Study on severe poultry diseases: Strengthening local veterinary capacity from post-mortem to laboratory diagnosis
In Vietnam field veterinarians often carry out a post-mortem (necropsy) to diagnose the cause of poultry diseases. However, good post-mortem requires a deep knowledge of current diseases circulating in the region and a comprehensive understanding of poultry lesions, in addition to confirmatory diagnostics. Due to high costs, current diagnostic capacity is focused on Highly Pathogenic Avian Influenza (HPAI) and Newcastle Disease (ND). To address the problem, ViParc is supporting the laboratory of the Sub-Department of Animal Health and Production in Dong Thap (SDAHP-DT) with relevant training provided to both field and laboratory veterinarians. These facilities are one of the key factors that strengthen the SDAHP-DT laboratory to be able to perform modern diagnostic techniques independently. These techniques include molecular tests (RT-PCR) for viral and bacterial detection, as well as microbiological (bacterial isolation, antimicrobial susceptibility testing of pathogens), and parasitological techniques.
ViParc and SDAHP-DT has recently commenced a poultry disease surveillance study which will investigate chicken diseases in eight districts. The study is being implemented through a poultry veterinarian network to help provide diagnostic service for chicken farmers. When farmers bring their sick chickens to these vets, the vets will introduce this cost-free diagnostic study. Eligible farmers will then be invited to join, providing basic information related to poultry practice as well as two chickens for post-mortem and laboratory diagnosis.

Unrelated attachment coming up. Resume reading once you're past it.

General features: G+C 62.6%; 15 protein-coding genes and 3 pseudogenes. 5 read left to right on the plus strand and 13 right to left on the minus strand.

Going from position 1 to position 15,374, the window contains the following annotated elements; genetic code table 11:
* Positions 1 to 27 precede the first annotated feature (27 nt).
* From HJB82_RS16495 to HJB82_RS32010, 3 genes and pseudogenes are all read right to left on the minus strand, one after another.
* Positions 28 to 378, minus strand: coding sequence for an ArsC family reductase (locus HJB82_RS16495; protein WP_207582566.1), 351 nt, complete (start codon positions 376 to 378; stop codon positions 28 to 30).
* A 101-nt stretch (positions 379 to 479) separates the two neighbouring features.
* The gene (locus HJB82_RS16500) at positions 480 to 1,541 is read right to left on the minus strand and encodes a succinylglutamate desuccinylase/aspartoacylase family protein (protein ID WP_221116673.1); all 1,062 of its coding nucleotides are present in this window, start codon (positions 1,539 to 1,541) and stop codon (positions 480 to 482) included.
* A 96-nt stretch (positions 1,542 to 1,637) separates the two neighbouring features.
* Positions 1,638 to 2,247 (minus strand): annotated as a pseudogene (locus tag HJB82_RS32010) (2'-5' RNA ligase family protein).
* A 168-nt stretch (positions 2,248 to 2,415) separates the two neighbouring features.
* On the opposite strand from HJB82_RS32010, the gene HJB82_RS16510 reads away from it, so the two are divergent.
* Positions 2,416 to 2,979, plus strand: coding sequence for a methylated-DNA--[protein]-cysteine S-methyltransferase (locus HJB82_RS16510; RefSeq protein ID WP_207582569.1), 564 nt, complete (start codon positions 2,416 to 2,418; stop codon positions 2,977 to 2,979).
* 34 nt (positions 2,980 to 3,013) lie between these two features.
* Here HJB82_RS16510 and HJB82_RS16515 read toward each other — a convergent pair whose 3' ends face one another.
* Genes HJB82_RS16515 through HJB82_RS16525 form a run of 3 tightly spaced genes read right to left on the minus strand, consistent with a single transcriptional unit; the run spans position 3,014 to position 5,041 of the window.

The study focuses on 10 pathogens known to cause severe respiratory and septicaemic diseases. These include six bacteria (Pasteurella multocida, Avibacterium paragallinarum, Ornithobacterium rhinotracheale, Mycoplasma gallisepticum, Escherichia coli, and Salmonella pullorum/gallinarum) and four viral agents (Infectious Bronchitis Virus, Avian Influenza, Newcastle Virus, and Marek’s Disease). Pathogenic bacteria will be isolated using suitable agar media, and viruses will be confirmed by molecular techniques (RT-PCR). The isolated pathogens will also be further investigated for their susceptibility to antimicrobial agents.
Results from each investigation will be fed back to the participating veterinarian and farmer. Results from bacterial culture will be provided within four days. The other test results will be given to all participants as a summary report at the end of the study, which is expected to investigate 160 cases across eight districts from September 2017 to January 2018. These results will provide ViParc scientists with a very valuable knowledge of the main pathogens circulating in the region, helping veterinarians and farmers alike to better control diseases and thus reduce antimicrobial usage.